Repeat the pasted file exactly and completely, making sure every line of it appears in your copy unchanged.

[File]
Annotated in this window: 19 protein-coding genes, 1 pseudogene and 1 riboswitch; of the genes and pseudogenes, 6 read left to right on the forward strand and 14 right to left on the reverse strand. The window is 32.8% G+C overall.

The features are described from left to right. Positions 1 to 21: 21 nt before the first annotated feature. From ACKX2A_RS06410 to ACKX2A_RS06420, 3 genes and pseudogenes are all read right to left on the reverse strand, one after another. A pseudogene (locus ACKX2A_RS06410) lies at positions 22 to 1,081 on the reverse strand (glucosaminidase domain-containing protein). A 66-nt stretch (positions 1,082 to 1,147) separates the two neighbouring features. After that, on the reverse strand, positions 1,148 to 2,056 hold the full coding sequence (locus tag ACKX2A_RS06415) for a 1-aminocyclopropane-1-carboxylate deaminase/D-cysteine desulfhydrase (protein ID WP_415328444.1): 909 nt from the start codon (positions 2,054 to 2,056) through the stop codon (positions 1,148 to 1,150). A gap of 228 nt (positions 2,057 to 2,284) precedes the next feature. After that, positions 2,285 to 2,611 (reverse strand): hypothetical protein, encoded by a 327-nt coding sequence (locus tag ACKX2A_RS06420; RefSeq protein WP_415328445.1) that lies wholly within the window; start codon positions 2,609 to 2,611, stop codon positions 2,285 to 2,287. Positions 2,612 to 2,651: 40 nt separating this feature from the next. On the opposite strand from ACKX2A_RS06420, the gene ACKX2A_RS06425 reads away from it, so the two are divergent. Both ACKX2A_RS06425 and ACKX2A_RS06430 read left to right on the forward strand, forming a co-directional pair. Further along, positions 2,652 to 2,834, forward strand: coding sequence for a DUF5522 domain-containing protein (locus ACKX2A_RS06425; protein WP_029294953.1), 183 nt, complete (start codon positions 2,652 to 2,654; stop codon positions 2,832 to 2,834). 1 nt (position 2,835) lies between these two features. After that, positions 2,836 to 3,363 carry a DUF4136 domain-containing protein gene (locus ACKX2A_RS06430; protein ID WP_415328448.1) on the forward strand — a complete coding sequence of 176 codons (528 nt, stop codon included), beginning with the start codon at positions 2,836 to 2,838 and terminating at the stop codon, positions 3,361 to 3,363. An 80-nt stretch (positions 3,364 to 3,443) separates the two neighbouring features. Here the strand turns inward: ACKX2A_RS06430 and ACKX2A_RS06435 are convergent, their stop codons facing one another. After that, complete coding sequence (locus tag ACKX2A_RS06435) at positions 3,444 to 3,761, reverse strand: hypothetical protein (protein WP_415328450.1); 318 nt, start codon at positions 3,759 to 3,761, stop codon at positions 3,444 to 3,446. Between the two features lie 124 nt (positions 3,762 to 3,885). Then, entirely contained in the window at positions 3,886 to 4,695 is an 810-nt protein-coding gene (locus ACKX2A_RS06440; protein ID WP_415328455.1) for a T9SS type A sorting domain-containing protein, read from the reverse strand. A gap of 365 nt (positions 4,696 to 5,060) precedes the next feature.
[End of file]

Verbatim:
Annotated in this window: 19 protein-coding genes, 1 pseudogene and 1 riboswitch; of the genes and pseudogenes, 6 read left to right on the forward strand and 14 right to left on the reverse strand. The window is 32.8% G+C overall.

The features are described from left to right. Positions 1 to 21: 21 nt before the first annotated feature. From ACKX2A_RS06410 to ACKX2A_RS06420, 3 genes and pseudogenes are all read right to left on the reverse strand, one after another. A pseudogene (locus ACKX2A_RS06410) lies at positions 22 to 1,081 on the reverse strand (glucosaminidase domain-containing protein). A 66-nt stretch (positions 1,082 to 1,147) separates the two neighbouring features. After that, on the reverse strand, positions 1,148 to 2,056 hold the full coding sequence (locus tag ACKX2A_RS06415) for a 1-aminocyclopropane-1-carboxylate deaminase/D-cysteine desulfhydrase (protein ID WP_415328444.1): 909 nt from the start codon (positions 2,054 to 2,056) through the stop codon (positions 1,148 to 1,150). A gap of 228 nt (positions 2,057 to 2,284) precedes the next feature. After that, positions 2,285 to 2,611 (reverse strand): hypothetical protein, encoded by a 327-nt coding sequence (locus tag ACKX2A_RS06420; RefSeq protein WP_415328445.1) that lies wholly within the window; start codon positions 2,609 to 2,611, stop codon positions 2,285 to 2,287. Positions 2,612 to 2,651: 40 nt separating this feature from the next. On the opposite strand from ACKX2A_RS06420, the gene ACKX2A_RS06425 reads away from it, so the two are divergent. Both ACKX2A_RS06425 and ACKX2A_RS06430 read left to right on the forward strand, forming a co-directional pair. Further along, positions 2,652 to 2,834, forward strand: coding sequence for a DUF5522 domain-containing protein (locus ACKX2A_RS06425; protein WP_029294953.1), 183 nt, complete (start codon positions 2,652 to 2,654; stop codon positions 2,832 to 2,834). 1 nt (position 2,835) lies between these two features. After that, positions 2,836 to 3,363 carry a DUF4136 domain-containing protein gene (locus ACKX2A_RS06430; protein ID WP_415328448.1) on the forward strand — a complete coding sequence of 176 codons (528 nt, stop codon included), beginning with the start codon at positions 2,836 to 2,838 and terminating at the stop codon, positions 3,361 to 3,363. An 80-nt stretch (positions 3,364 to 3,443) separates the two neighbouring features. Here the strand turns inward: ACKX2A_RS06430 and ACKX2A_RS06435 are convergent, their stop codons facing one another. After that, complete coding sequence (locus tag ACKX2A_RS06435) at positions 3,444 to 3,761, reverse strand: hypothetical protein (protein WP_415328450.1); 318 nt, start codon at positions 3,759 to 3,761, stop codon at positions 3,444 to 3,446. Between the two features lie 124 nt (positions 3,762 to 3,885). Then, entirely contained in the window at positions 3,886 to 4,695 is an 810-nt protein-coding gene (locus ACKX2A_RS06440; protein ID WP_415328455.1) for a T9SS type A sorting domain-containing protein, read from the reverse strand. A gap of 365 nt (positions 4,696 to 5,060) precedes the next feature.